Colorism In African American Culture

653 Words3 Pages
In this new integrated society, colorism has the greatest impact on the African American culture and community. People of color are discriminating against each other due to the fact of their skin complexion. Colorism is a major problem in society and the black community. This vicious system privileges light skinned people of color over dark skinned people in such areas as beauty standards in mass media, self-esteem in social media and education. Passed through generation after generation, it has been taught that light skinned has been the right skin since the 1600’s pre-slavery. After all, colorism has its roots in slavery. Colorism have been sowed in the black community and white America for centuries. Planted to racial miscegenation between the enslaved African woman and the white slave-owners, their offspring was obviously lighter. Considering…show more content…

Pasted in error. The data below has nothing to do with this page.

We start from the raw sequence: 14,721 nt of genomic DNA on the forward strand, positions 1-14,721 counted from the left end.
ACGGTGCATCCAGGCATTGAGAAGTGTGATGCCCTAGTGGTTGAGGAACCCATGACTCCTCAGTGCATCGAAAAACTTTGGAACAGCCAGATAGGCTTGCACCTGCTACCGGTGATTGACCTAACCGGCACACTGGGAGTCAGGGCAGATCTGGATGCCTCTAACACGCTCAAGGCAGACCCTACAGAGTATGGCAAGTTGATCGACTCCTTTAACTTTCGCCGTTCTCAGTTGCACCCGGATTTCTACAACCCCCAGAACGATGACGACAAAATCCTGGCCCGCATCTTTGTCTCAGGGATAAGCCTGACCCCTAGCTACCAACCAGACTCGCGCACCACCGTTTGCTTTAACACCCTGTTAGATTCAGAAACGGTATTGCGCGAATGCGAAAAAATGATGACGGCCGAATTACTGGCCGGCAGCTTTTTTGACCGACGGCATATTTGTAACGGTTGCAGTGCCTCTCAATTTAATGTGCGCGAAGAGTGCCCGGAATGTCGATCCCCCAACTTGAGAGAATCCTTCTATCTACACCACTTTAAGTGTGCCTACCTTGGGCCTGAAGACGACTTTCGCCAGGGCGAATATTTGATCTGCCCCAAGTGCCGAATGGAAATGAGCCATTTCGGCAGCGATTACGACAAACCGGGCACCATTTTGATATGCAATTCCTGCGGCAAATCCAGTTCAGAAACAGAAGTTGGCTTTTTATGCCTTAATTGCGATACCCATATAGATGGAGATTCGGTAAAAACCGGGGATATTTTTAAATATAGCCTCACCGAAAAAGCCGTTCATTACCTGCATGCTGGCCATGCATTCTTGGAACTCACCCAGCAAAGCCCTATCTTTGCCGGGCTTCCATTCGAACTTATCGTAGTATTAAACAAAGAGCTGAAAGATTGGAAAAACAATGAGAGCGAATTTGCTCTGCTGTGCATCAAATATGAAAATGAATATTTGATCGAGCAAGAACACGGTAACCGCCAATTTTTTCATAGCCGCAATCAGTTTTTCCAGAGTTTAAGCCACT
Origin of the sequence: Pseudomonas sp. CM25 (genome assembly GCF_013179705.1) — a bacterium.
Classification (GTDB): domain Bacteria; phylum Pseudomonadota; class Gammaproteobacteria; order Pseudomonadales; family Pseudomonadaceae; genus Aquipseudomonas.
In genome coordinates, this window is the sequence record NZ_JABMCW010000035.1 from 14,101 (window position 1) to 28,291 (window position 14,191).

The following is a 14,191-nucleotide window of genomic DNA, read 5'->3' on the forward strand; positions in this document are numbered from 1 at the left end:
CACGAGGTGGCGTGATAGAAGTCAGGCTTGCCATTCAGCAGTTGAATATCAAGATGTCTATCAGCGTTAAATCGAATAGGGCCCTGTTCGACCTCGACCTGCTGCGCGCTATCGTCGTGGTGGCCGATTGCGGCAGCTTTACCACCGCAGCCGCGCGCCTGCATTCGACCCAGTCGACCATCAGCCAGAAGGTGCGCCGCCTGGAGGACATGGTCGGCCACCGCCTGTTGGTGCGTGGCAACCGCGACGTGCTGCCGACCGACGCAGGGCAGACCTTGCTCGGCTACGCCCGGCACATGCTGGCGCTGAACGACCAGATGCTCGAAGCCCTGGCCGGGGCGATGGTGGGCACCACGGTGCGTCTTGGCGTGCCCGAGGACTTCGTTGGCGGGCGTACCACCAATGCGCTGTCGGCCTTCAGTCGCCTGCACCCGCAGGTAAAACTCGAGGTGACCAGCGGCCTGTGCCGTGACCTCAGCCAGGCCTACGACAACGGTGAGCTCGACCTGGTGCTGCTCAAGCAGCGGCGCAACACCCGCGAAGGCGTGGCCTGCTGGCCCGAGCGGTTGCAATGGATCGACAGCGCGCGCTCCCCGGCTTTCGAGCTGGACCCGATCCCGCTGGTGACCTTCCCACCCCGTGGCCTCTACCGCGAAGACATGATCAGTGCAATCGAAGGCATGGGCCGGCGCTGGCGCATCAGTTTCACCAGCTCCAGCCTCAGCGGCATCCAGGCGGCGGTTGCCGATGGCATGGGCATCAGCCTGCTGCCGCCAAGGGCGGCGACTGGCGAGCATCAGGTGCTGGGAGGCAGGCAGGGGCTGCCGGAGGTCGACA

The media bombards society with the notions of good versus bad, acceptable versus unacceptable. In this case, light skinned versus dark skinned. The dispositions are evident in modern media racial bias in its portrayal of African Americans. Colorism in the media additionally enforces the belief that lighter skinned women are more appealing than dark skinned women. “If you are darker than a paper bag, then you not beautiful, you are not a woman,” Violas Davis, an African American actress, stated on the colorism in the media and Hollywood. Correspondingly, social media is another platform for colorism. The use of social media in the millennial age has certainly exaggerated its existence and influential impact on the insights of Black women. It is rare to see a dark-skinned woman on Instagram accounts for anything aesthetically related. India Arie, an African American singer stated, “It’s all based on Eurocentric beauty ideals: For example; Straight, blonde hair, blue eyes, aquiline nose, thin limbs, lighter skin…. for many this is just considered ‘beauty.’
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